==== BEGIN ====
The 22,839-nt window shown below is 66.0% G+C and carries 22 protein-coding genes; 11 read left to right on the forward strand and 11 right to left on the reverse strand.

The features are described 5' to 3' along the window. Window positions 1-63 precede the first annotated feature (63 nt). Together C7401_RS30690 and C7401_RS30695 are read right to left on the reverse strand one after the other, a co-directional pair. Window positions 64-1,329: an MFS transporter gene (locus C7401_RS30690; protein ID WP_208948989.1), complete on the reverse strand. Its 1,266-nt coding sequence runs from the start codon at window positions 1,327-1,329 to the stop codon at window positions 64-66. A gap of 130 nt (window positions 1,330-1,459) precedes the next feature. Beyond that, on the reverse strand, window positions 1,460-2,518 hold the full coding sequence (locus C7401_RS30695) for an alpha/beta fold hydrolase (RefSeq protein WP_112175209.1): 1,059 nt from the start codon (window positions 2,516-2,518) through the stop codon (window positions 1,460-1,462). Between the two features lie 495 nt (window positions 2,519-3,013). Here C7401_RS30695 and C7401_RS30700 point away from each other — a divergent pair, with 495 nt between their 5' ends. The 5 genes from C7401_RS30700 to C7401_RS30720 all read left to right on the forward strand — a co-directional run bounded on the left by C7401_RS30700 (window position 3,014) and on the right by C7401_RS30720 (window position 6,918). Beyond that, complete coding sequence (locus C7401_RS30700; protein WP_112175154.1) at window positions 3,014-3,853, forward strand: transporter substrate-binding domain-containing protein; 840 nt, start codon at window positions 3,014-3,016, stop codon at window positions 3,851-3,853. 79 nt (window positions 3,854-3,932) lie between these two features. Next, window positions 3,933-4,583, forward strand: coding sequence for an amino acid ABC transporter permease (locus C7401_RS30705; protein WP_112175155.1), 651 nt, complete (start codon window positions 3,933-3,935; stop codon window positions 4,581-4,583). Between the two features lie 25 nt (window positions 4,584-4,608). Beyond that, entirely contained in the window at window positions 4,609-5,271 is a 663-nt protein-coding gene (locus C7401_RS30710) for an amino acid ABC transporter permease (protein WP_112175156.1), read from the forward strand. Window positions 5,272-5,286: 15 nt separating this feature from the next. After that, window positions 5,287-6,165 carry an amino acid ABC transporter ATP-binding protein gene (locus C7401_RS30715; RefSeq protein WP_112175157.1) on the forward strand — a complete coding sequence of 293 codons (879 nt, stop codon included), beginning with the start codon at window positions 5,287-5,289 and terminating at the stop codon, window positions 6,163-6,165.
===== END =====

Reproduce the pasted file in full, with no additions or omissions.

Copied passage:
The 22,839-nt window shown below is 66.0% G+C and carries 22 protein-coding genes; 11 read left to right on the forward strand and 11 right to left on the reverse strand.

The features are described 5' to 3' along the window. Window positions 1-63 precede the first annotated feature (63 nt). Together C7401_RS30690 and C7401_RS30695 are read right to left on the reverse strand one after the other, a co-directional pair. Window positions 64-1,329: an MFS transporter gene (locus C7401_RS30690; protein ID WP_208948989.1), complete on the reverse strand. Its 1,266-nt coding sequence runs from the start codon at window positions 1,327-1,329 to the stop codon at window positions 64-66. A gap of 130 nt (window positions 1,330-1,459) precedes the next feature. Beyond that, on the reverse strand, window positions 1,460-2,518 hold the full coding sequence (locus C7401_RS30695) for an alpha/beta fold hydrolase (RefSeq protein WP_112175209.1): 1,059 nt from the start codon (window positions 2,516-2,518) through the stop codon (window positions 1,460-1,462). Between the two features lie 495 nt (window positions 2,519-3,013). Here C7401_RS30695 and C7401_RS30700 point away from each other — a divergent pair, with 495 nt between their 5' ends. The 5 genes from C7401_RS30700 to C7401_RS30720 all read left to right on the forward strand — a co-directional run bounded on the left by C7401_RS30700 (window position 3,014) and on the right by C7401_RS30720 (window position 6,918). Beyond that, complete coding sequence (locus C7401_RS30700; protein WP_112175154.1) at window positions 3,014-3,853, forward strand: transporter substrate-binding domain-containing protein; 840 nt, start codon at window positions 3,014-3,016, stop codon at window positions 3,851-3,853. 79 nt (window positions 3,854-3,932) lie between these two features. Next, window positions 3,933-4,583, forward strand: coding sequence for an amino acid ABC transporter permease (locus C7401_RS30705; protein WP_112175155.1), 651 nt, complete (start codon window positions 3,933-3,935; stop codon window positions 4,581-4,583). Between the two features lie 25 nt (window positions 4,584-4,608). Beyond that, entirely contained in the window at window positions 4,609-5,271 is a 663-nt protein-coding gene (locus C7401_RS30710) for an amino acid ABC transporter permease (protein WP_112175156.1), read from the forward strand. Window positions 5,272-5,286: 15 nt separating this feature from the next. After that, window positions 5,287-6,165 carry an amino acid ABC transporter ATP-binding protein gene (locus C7401_RS30715; RefSeq protein WP_112175157.1) on the forward strand — a complete coding sequence of 293 codons (879 nt, stop codon included), beginning with the start codon at window positions 5,287-5,289 and terminating at the stop codon, window positions 6,163-6,165.